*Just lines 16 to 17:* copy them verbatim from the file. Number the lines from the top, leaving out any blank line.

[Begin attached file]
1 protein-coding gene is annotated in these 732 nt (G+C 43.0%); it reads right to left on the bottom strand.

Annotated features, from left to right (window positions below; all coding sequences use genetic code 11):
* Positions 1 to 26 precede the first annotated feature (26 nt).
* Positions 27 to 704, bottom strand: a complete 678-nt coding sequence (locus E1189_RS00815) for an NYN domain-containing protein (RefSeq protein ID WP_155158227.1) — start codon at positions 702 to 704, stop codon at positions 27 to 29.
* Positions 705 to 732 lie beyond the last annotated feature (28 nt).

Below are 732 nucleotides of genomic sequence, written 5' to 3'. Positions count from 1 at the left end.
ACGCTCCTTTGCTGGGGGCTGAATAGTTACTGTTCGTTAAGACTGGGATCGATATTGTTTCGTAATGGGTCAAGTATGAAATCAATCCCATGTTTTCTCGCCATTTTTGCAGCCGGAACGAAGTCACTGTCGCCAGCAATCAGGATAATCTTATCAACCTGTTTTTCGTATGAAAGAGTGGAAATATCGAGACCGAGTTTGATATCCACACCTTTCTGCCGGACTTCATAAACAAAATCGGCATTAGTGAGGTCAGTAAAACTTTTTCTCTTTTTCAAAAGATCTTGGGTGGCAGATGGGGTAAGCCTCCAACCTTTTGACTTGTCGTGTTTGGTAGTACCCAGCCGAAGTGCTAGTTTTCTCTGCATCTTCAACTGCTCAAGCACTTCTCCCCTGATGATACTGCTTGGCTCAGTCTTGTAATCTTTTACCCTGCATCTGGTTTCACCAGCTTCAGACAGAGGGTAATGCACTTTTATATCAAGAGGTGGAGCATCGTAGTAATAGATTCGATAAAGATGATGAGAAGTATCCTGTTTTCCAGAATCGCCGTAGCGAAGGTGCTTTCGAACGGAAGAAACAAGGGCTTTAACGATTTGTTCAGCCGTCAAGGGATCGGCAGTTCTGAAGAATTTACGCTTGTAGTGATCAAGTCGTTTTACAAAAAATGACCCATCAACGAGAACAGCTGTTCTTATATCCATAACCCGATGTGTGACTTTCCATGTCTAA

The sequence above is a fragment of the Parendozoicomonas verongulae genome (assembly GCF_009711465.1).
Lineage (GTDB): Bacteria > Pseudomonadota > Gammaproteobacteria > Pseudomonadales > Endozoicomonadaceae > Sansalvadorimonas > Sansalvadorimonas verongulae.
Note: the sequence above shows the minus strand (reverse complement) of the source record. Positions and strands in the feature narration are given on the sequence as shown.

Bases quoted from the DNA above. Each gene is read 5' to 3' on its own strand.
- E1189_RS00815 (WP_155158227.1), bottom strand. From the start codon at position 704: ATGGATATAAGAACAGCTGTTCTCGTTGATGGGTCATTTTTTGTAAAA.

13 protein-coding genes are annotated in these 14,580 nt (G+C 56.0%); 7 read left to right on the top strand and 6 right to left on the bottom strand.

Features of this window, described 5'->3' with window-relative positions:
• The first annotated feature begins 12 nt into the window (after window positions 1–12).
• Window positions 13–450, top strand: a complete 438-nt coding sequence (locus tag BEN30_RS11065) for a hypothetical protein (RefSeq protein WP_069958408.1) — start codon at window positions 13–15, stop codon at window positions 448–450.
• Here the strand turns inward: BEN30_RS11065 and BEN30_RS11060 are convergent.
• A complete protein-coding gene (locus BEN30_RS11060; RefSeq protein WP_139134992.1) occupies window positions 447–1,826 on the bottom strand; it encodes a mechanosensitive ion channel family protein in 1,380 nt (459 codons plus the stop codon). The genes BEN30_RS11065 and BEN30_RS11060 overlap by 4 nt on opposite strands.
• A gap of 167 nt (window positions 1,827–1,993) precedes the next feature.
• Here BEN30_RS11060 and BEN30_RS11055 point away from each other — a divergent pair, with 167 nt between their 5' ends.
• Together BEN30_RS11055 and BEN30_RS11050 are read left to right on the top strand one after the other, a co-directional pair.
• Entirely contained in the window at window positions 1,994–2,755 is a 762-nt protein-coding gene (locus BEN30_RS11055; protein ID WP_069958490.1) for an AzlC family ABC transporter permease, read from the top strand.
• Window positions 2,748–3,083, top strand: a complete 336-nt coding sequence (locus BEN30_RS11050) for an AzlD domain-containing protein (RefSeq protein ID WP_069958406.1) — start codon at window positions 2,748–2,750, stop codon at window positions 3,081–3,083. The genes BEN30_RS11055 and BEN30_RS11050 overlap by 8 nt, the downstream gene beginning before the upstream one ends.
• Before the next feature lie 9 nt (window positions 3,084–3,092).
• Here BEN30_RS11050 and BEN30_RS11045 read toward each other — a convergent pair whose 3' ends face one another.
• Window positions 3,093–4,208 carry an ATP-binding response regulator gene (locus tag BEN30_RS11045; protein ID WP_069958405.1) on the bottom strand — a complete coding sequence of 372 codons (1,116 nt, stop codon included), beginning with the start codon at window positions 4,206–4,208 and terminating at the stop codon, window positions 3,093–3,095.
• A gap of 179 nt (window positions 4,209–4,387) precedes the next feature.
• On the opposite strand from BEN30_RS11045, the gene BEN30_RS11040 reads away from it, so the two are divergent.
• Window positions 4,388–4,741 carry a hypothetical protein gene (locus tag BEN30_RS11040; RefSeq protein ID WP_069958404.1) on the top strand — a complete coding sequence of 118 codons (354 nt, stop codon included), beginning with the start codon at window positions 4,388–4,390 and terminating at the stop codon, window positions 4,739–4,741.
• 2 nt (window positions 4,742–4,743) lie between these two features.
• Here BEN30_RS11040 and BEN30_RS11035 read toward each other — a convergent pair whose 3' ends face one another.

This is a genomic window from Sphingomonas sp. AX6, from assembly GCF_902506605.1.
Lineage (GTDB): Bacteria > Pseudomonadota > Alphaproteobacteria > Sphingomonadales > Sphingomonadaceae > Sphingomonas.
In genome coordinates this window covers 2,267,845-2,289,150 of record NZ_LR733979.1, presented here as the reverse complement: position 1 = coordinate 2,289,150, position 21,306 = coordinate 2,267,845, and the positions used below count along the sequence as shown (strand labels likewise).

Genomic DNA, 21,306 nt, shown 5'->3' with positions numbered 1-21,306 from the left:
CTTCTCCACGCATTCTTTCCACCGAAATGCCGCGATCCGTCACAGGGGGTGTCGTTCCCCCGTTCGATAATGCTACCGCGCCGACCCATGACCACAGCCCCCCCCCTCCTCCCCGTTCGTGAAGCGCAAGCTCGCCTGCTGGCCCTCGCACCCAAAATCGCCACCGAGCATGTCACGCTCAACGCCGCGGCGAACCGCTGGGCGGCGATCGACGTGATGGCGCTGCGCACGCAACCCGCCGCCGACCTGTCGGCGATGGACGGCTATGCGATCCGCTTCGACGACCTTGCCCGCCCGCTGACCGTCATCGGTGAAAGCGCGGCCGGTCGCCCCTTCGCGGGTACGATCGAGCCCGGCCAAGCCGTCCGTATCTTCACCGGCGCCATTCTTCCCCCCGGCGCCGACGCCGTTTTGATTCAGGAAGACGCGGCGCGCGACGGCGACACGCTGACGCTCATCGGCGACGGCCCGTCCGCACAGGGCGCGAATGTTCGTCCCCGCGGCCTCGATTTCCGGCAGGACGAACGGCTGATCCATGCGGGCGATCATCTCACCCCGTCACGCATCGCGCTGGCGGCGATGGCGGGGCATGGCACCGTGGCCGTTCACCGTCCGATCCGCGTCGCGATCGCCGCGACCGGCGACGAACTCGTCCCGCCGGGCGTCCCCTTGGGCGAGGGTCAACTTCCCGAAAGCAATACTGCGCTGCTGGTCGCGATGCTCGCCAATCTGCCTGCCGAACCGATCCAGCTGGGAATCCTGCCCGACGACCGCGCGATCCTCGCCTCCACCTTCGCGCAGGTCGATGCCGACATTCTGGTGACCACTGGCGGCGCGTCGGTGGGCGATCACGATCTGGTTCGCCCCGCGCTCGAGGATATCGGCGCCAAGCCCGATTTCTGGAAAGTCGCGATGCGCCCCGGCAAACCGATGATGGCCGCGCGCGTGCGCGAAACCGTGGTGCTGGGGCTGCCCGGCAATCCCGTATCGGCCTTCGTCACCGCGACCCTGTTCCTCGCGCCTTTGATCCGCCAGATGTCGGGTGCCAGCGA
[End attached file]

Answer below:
• Window positions 13–450, top strand: a complete 438-nt coding sequence (locus tag BEN30_RS11065) for a hypothetical protein (RefSeq protein WP_069958408.1) — start codon at window positions 13–15, stop codon at window positions 448–450.
• Here the strand turns inward: BEN30_RS11065 and BEN30_RS11060 are convergent.